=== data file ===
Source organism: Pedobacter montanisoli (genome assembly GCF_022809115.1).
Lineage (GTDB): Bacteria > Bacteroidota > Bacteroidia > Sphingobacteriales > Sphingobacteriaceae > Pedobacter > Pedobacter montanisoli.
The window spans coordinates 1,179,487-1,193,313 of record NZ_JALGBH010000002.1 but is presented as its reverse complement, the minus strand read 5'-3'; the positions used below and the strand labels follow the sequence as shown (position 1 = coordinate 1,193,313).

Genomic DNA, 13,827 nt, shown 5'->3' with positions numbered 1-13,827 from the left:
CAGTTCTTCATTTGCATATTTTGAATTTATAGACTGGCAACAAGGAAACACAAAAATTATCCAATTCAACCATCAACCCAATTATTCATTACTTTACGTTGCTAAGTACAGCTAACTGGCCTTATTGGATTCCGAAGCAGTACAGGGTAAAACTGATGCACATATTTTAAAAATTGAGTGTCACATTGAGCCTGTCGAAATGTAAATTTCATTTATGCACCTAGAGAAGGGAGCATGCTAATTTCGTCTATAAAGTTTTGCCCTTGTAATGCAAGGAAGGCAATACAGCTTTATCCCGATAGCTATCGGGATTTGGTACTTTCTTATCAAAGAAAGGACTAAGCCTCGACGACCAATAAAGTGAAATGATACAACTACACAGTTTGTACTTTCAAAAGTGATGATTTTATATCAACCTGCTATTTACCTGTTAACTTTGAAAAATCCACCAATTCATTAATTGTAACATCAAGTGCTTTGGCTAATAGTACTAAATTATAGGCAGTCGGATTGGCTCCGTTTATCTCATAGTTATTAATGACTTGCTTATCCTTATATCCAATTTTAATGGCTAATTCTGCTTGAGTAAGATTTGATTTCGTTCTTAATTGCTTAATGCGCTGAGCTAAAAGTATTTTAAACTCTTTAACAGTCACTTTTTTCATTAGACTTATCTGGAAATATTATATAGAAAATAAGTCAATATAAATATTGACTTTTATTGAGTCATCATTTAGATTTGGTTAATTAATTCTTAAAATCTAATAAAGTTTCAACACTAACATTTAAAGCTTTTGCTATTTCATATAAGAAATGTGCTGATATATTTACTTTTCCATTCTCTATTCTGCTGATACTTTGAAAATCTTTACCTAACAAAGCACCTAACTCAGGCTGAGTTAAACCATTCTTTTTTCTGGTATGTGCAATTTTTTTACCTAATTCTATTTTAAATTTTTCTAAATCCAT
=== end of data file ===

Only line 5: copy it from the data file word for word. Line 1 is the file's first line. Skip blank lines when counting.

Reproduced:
CAGTTCTTCATTTGCATATTTTGAATTTATAGACTGGCAACAAGGAAACACAAAAATTATCCAATTCAACCATCAACCCAATTATTCATTACTTTACGTTGCTAAGTACAGCTAACTGGCCTTATTGGATTCCGAAGCAGTACAGGGTAAAACTGATGCACATATTTTAAAAATTGAGTGTCACATTGAGCCTGTCGAAATGTAAATTTCATTTATGCACCTAGAGAAGGGAGCATGCTAATTTCGTCTATAAAGTTTTGCCCTTGTAATGCAAGGAAGGCAATACAGCTTTATCCCGATAGCTATCGGGATTTGGTACTTTCTTATCAAAGAAAGGACTAAGCCTCGACGACCAATAAAGTGAAATGATACAACTACACAGTTTGTACTTTCAAAAGTGATGATTTTATATCAACCTGCTATTTACCTGTTAACTTTGAAAAATCCACCAATTCATTAATTGTAACATCAAGTGCTTTGGCTAATAGTACTAAATTATAGGCAGTCGGATTGGCTCCGTTTATCTCATAGTTATTAATGACTTGCTTATCCTTATATCCAATTTTAATGGCTAATTCTGCTTGAGTAAGATTTGATTTCGTTCTTAATTGCTTAATGCGCTGAGCTAAAAGTATTTTAAACTCTTTAACAGTCACTTTTTTCATTAGACTTATCTGGAAATATTATATAGAAAATAAGTCAATATAAATATTGACTTTTATTGAGTCATCATTTAGATTTGGTTAATTAATTCTTAAAATCTAATAAAGTTTCAACACTAACATTTAAAGCTTTTGCTATTTCATATAAGAAATGTGCTGATATATTTACTTTTCCATTCTCTATTCTGCTGATACTTTGAAAATCTTTACCTAACAAAGCACCTAACTCAGGCTGAGTTAAACCATTCTTTTTTCTGGTATGTGCAATTTTTTTACCTAATTCTATTTTAAATTTTTCTAAATCCAT